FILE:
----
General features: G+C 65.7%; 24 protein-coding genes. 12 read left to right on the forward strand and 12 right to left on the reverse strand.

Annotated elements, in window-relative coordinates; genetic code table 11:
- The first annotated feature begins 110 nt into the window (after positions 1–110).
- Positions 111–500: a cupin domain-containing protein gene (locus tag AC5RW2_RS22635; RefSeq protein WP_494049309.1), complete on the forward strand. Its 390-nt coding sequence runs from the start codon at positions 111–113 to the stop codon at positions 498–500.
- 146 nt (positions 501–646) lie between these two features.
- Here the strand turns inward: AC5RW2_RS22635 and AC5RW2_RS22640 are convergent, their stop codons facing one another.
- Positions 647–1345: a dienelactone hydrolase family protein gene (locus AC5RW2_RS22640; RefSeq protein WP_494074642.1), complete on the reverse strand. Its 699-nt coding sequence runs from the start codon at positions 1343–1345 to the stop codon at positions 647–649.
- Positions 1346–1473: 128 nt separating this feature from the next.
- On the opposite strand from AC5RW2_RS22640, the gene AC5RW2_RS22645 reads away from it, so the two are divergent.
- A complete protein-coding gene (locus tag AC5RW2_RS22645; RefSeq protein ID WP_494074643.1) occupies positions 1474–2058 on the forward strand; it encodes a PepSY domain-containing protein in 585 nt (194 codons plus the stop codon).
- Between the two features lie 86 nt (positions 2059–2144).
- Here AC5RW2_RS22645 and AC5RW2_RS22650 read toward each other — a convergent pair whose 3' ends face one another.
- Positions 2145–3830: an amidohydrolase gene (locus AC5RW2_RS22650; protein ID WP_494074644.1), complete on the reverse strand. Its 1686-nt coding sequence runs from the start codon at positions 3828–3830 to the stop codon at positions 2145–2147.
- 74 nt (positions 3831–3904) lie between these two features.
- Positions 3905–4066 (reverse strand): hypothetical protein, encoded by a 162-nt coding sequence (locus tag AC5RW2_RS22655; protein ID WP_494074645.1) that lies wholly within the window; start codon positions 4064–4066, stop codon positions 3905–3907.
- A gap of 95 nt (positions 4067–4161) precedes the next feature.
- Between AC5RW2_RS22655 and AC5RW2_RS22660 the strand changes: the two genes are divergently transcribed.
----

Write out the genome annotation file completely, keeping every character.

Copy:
General features: G+C 65.7%; 24 protein-coding genes. 12 read left to right on the forward strand and 12 right to left on the reverse strand.

Annotated elements, in window-relative coordinates; genetic code table 11:
- The first annotated feature begins 110 nt into the window (after positions 1–110).
- Positions 111–500: a cupin domain-containing protein gene (locus tag AC5RW2_RS22635; RefSeq protein WP_494049309.1), complete on the forward strand. Its 390-nt coding sequence runs from the start codon at positions 111–113 to the stop codon at positions 498–500.
- 146 nt (positions 501–646) lie between these two features.
- Here the strand turns inward: AC5RW2_RS22635 and AC5RW2_RS22640 are convergent, their stop codons facing one another.
- Positions 647–1345: a dienelactone hydrolase family protein gene (locus AC5RW2_RS22640; RefSeq protein WP_494074642.1), complete on the reverse strand. Its 699-nt coding sequence runs from the start codon at positions 1343–1345 to the stop codon at positions 647–649.
- Positions 1346–1473: 128 nt separating this feature from the next.
- On the opposite strand from AC5RW2_RS22640, the gene AC5RW2_RS22645 reads away from it, so the two are divergent.
- A complete protein-coding gene (locus tag AC5RW2_RS22645; RefSeq protein ID WP_494074643.1) occupies positions 1474–2058 on the forward strand; it encodes a PepSY domain-containing protein in 585 nt (194 codons plus the stop codon).
- Between the two features lie 86 nt (positions 2059–2144).
- Here AC5RW2_RS22645 and AC5RW2_RS22650 read toward each other — a convergent pair whose 3' ends face one another.
- Positions 2145–3830: an amidohydrolase gene (locus AC5RW2_RS22650; protein ID WP_494074644.1), complete on the reverse strand. Its 1686-nt coding sequence runs from the start codon at positions 3828–3830 to the stop codon at positions 2145–2147.
- 74 nt (positions 3831–3904) lie between these two features.
- Positions 3905–4066 (reverse strand): hypothetical protein, encoded by a 162-nt coding sequence (locus tag AC5RW2_RS22655; protein ID WP_494074645.1) that lies wholly within the window; start codon positions 4064–4066, stop codon positions 3905–3907.
- A gap of 95 nt (positions 4067–4161) precedes the next feature.
- Between AC5RW2_RS22655 and AC5RW2_RS22660 the strand changes: the two genes are divergently transcribed.